Blood was drawn from an antecubital vein with minimal stasis and collected in Sarstedt Monovette® blood collection tubes (Nuembrecht, Germany) containing 0.106 m sodium citrate (final dilution 1:10) and 20 μg mL−1 corn trypsin inhibitor (CTI) (Cambridge BioSciences, Peterborough, UK) to inhibit contact factor activation. Platelet-poor plasma (PPP) was prepared by double centrifugation at 2000 × g for 12 min at 4 °C and then a further centrifugation step at 13 000 × g for 2 min in order to eliminate platelet fragments. Samples were stored in aliquots at −45 °C until tested. Thrombin generation was assessed using the CAT method as published by Hemker et al. [13]. Both the patient group and the control group’s CTI samples were tested at 1 pm TF. The TG parameters lag time (LT), time to peak thrombin (ttPeak), peak thrombin (peak), endogenous thrombin potential (ETP) and start tail time (STT) were generated by dedicated software version (Thrombinoscope™ B.V., Maastricht, the Netherlands). STT corresponds to the time from the start of the reaction to when the TG curve touches zero at the end of the reaction. We calculated the maximum velocity of thrombin generation by dividing the peak thrombin by the difference between the ttPeak and the LT. The rate of thrombin inhibition was derived from the formula

  • image

The Protac®-modified TG assay

A sample of blood was taken in standard Vacutainer (Becton Dickinson, Plymouth, UK) tubes containing 0.109 m buffered trisodium citrate for the Protac® TG studies. Protac® (Pentapharm, Basel, Switzerland) is a snake venom extract that activates protein C (PC). This assay was used as previously described [14]. The concentration of Protac® used was 0.3 U mL−1 and tests were carried out at 5 pm TF. Of note is that this assay has been validated in patients with defects in the protein C anticoagulant pathway and has been shown to be sensitive to deficiencies of PC, PS and other prothrombotic states such as factor (F)V Leiden [14–16]. When evaluating this assay, we had demonstrated that this does not require contact inactivation. This was done by testing the same patients’ blood with and without CTI. No variations were noted in the TG parameters in these two groups [14]. As the third centrifugation step (as outlined above) can be cumbersome, we tested whether there were any differences between double and triple centrifugation of plasma samples when tested at 5 pm TF. No differences were observed (data not shown). So for this assay which was devised to test specifically the impact of the protein C pathway, we utilized standard double centrifugation at 2000 × g for 12 min. The patient and normal group samples were processed in exactly the same way. The ETP ratio was derived by dividing the ETP with Protac by the ETP without Protac.

All the TF trigger reagents were obtained from Thrombinoscope™ B.V. and contain a 4 μm L−1 final concentration of phospholipids. Next, 80 μL of plasma are pipetted in a 96-well plate (Immulon 2HB, U bottom plate; Thermo Lab Systems, Franklin, MA, USA) to which 20 μL of trigger is added. The reaction is initiated after automated dispensing of 20 μL of substrate reagent containing 0.1 m CaCl2 and 2.5 mm fluorogenic substrate Z-Gly-Gly-Arg-AMC.HCl (BACHEM, Switzerland). Fluorescence is read using a Fluoroskan Ascent fluorimeter (Thermolab Systems, Helsinki, Finland). The same batch of reagents was used throughout the study to minimize interassay variation. PPP samples were tested in duplicate together with one calibrator (Thrombin Calibrator reagent Thrombinoscope™ B.V.) well running in parallel.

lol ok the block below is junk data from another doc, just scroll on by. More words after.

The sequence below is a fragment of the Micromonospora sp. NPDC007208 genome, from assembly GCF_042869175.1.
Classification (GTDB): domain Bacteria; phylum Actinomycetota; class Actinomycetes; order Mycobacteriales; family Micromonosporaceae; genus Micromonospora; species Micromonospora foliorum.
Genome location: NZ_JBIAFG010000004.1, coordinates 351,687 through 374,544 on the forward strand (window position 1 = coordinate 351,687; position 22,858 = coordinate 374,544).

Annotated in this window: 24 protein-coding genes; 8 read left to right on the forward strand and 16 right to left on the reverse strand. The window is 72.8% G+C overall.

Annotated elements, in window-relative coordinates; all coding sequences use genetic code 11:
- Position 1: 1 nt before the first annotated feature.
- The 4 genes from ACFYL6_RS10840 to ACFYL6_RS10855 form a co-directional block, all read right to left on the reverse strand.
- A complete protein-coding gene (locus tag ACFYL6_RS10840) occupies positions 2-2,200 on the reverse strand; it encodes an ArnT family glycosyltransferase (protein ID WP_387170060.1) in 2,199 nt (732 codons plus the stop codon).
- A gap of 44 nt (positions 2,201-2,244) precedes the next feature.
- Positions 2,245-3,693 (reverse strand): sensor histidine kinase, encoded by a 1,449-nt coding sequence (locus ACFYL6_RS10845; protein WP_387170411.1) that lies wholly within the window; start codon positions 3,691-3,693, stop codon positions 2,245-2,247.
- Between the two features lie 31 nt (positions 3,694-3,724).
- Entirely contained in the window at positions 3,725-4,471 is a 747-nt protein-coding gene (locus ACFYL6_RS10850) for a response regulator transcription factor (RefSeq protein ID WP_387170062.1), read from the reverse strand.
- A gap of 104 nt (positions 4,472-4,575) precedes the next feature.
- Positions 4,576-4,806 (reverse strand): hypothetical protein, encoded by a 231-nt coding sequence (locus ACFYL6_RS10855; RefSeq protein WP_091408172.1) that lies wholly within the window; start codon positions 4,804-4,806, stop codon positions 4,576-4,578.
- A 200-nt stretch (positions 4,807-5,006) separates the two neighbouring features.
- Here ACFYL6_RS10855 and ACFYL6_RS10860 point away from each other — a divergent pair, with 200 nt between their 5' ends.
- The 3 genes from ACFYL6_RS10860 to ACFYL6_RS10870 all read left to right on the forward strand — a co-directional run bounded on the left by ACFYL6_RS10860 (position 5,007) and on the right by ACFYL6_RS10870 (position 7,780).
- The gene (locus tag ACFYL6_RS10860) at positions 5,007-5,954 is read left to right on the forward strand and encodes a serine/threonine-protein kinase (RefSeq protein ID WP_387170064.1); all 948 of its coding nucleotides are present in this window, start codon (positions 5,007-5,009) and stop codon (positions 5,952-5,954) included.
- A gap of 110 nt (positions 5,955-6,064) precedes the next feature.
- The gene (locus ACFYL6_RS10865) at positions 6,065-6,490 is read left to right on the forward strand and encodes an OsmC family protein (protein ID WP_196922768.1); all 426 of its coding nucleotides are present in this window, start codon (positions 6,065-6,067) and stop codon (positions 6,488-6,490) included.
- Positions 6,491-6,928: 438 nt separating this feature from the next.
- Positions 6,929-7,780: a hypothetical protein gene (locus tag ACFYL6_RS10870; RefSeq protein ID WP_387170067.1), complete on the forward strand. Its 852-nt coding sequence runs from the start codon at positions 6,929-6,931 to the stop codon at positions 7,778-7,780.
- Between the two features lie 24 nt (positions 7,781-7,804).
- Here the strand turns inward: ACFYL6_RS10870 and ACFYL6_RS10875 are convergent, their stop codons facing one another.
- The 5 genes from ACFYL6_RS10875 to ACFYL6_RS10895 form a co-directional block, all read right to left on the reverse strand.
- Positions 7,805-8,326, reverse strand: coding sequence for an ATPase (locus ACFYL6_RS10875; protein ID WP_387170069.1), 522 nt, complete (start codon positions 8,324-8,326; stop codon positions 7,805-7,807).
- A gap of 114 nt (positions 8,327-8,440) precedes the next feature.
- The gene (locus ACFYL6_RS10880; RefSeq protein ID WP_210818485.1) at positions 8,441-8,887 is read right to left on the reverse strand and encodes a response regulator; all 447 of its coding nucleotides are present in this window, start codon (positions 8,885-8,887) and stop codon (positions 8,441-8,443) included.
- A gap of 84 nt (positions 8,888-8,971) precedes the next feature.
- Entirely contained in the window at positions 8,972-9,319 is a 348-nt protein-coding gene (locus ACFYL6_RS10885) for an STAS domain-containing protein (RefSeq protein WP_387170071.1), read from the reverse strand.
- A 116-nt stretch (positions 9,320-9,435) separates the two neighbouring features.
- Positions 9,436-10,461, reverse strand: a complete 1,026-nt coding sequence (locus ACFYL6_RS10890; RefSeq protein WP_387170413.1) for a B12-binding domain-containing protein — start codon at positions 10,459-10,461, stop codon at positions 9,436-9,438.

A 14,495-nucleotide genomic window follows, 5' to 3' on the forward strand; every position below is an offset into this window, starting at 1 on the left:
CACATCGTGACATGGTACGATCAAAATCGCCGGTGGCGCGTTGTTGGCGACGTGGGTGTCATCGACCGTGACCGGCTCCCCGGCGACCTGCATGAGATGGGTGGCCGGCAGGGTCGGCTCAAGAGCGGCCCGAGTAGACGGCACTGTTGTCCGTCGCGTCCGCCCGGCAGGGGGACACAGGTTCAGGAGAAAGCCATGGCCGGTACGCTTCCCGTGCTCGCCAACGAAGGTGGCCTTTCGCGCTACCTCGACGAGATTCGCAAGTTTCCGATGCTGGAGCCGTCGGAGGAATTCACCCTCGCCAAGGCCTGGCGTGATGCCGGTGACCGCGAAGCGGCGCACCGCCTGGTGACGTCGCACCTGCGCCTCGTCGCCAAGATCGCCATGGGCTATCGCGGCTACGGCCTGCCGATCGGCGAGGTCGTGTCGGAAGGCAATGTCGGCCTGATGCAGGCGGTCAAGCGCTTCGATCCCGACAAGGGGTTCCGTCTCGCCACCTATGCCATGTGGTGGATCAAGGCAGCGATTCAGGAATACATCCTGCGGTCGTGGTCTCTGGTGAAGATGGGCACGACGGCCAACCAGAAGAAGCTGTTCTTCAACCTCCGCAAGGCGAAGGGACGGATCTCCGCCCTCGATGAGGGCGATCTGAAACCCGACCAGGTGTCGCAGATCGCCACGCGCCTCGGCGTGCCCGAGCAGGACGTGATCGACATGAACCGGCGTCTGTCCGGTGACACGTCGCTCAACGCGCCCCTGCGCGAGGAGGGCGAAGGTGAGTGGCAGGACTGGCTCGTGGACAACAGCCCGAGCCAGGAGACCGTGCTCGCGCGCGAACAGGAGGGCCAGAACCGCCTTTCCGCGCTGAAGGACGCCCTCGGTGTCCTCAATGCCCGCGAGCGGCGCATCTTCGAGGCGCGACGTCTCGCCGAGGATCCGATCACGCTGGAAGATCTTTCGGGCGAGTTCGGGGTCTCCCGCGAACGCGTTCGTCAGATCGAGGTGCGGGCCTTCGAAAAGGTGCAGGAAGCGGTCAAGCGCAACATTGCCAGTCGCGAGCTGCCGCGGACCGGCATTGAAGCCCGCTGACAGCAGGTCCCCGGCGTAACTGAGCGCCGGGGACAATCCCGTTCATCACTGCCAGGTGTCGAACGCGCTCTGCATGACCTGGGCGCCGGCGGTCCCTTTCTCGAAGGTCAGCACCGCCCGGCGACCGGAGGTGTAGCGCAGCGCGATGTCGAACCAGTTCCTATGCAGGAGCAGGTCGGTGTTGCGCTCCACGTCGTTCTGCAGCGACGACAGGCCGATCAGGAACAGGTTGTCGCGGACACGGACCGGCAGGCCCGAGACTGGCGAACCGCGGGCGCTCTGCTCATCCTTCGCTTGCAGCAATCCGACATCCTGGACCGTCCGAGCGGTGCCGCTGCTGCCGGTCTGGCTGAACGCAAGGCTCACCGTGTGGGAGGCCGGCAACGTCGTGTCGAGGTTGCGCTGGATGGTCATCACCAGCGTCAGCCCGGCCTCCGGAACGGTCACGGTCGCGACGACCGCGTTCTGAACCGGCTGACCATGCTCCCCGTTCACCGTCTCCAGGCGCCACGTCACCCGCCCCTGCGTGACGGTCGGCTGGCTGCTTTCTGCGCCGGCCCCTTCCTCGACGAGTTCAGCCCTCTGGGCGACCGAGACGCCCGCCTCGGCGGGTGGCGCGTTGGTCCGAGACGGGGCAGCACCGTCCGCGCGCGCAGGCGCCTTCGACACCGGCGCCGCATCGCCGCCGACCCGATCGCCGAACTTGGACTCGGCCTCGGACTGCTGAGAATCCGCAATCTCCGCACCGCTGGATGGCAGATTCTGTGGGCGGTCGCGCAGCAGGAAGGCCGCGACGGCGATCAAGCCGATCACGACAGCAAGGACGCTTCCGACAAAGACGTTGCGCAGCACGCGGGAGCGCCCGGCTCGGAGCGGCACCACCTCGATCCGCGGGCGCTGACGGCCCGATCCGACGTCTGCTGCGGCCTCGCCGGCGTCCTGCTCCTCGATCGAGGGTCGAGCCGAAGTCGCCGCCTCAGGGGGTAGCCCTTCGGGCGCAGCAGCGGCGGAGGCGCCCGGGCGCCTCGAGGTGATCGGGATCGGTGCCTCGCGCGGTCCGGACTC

Routine coagulation tests

Blood samples were taken in standard Vacutainer (Becton Dickinson, Plymouth, UK) tubes containing 0.109 m buffered trisodium citrate and using 23-g butterfly needles. Prothrombin times were performed using PT Fibrinogen HS Plus thromboplastin reagent (Instrumentation Laboratory, Warrington, UK) with an international sensitivity index (ISI) of 1.15 according to manufacturer’s instructions using an ACL TOP automated coagulometer (Instrumentation Laboratory) as per routine practice. PT ratios were calculated for each patient from the geometric mean PT (GMPT) calculated from 23 normal individuals. INRs were calculated using the GMPT and the manufacturer’s ISI. FVIII was assayed using a standard one-stage clotting assay and antithrombin (AT) activity assays by an in-house chromogenic assay on a ACL 300R. Protein C activity was tested using the HaemosIL chromogenic protein C assay and free Protein S using the HaemosIL Free Protein S assay (both bought from Instrumentation Laboratory). FII and FV were analyzed by a one-stage clotting PT-based assay on an ACL 3000 (IL). Tissue factor pathway inhibitor (TFPI) activity was assayed using the Actichrome TFPI activity assay (American Diagnostics, Stamford, USA). Fibrinogen was measured using the recommended Clauss method [17]. Liver function tests and other analyzes were done as part of routine patient care.


All groups of results were tested for normality. Where the distribution was normal Pearson’s correlation test was used. In the case of non-Gaussian distributions a non-parametric Spearman’s correlation was performed. A P-value of < 0.05 was considered to be statistically significant. The normal ranges were calculated by the mean ± 2 SD if not otherwise specified. A hierarchical multiple regression analysis was carried out to identify independent predictors of the various thrombin generation parameters. The LT showed a skewed distribution and was log transformed for normalization purposes in this model. GraphPad Prism version 4.0.3 (GraphPad Software Inc., La Jolla, CA, USA) and SPSS version 14.0 (SPSS Inc., Chicago, IL, USA) were used for analyzes.


  1. Top of page
  2. Abstract
  3. Introduction
  4. Subjects and methods
  5. Results
  6. Discussion
  7. Disclosure of Conflict of Interests
  8. References